"It's not about being worried about it and making it a serious conversation — it's about being realistic in the world we live in nowadays."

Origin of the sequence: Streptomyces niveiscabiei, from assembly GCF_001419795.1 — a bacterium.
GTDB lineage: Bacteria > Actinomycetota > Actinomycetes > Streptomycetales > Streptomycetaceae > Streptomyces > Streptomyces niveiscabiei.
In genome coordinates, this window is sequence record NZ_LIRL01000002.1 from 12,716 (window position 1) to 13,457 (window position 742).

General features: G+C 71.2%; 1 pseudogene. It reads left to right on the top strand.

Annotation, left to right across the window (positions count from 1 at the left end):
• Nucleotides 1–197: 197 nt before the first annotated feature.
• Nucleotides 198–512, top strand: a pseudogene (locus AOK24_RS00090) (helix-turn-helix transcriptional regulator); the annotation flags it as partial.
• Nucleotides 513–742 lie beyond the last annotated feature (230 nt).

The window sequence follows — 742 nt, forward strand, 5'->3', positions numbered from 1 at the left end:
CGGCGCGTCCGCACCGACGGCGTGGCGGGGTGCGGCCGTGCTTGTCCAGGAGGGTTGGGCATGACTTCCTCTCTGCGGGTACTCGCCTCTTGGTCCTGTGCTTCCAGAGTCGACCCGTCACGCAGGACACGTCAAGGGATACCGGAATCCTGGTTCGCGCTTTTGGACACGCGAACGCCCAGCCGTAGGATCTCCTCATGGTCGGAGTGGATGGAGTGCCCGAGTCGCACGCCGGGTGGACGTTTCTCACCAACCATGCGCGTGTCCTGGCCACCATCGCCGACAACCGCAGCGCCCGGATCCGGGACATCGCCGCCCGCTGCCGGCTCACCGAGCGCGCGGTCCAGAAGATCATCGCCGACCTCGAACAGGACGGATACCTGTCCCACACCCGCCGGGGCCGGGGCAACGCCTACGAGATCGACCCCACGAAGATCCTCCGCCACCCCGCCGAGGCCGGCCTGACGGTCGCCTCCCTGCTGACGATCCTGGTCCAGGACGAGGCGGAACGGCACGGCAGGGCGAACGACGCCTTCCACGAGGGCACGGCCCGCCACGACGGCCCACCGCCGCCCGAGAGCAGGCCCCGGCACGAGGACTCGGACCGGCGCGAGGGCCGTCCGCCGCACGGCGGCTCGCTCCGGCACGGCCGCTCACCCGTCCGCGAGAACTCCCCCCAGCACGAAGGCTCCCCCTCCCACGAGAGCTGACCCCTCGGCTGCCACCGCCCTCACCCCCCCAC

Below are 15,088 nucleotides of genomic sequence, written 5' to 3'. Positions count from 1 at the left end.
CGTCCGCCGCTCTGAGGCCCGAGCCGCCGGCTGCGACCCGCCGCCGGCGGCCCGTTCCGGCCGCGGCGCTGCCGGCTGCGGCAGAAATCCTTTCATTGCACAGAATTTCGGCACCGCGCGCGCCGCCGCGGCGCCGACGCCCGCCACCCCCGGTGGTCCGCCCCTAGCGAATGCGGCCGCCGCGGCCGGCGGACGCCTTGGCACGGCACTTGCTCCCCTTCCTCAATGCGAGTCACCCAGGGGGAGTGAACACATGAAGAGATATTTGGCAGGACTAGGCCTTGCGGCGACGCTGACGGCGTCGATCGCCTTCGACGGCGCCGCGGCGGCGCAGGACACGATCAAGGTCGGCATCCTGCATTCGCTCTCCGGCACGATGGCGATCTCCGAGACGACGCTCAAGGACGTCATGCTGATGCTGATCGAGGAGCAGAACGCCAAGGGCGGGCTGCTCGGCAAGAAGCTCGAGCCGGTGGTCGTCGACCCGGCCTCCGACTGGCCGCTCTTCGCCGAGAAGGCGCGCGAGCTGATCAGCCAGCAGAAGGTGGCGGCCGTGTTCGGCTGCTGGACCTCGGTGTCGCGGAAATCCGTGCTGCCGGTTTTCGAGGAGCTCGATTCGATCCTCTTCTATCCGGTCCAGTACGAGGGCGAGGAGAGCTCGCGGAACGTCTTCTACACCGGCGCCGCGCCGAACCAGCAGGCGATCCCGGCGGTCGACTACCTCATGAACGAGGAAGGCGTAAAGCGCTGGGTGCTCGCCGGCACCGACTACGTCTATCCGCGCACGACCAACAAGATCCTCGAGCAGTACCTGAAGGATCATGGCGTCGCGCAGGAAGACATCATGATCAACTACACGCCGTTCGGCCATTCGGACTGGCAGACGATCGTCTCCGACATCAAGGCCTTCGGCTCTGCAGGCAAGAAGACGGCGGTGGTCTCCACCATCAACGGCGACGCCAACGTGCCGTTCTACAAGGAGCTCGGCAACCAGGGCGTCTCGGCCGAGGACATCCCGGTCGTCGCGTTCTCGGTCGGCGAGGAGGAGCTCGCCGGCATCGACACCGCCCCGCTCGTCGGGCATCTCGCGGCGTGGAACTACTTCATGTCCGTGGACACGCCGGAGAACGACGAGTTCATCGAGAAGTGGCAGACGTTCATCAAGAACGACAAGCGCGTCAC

Disclosing (and the vulnerability that comes with it) doesn't have to be a huge deal, only reserved for those you hear wedding bells ringing for. It can still be a casual conversation, but it's still important. It still means something. And if you want to be able to trust the people you have sex with (and in the spirit of trust and openness, even if it is a casual thing) it's a good idea to have a real conversation about risk, sexual histories, etc. It's a red flag to not be willing to have a safer sex conversation as grown adults prior to having sex. It's not about being worried about it and making it a serious conversation, it's about being realistic in the world we live in nowadays. Then when we have everything on the table, we do a cost/benefit analysis and decide if we both want to move forward. Often we look at the disclosure conversation as something opposite of casual. The disclosure talk doesn't have to mean deep love — or even commitment. You'll soon realize the silver lining here: that having herpes and disclosing before having sex means that you won't have sex before you trust someone first. Once you accept yourself and the fact that everyone has something they're ashamed of — then a "rejection" simply shows you that you two aren't a good fit together. Wholeness is about owning everything about yourself as a complete package.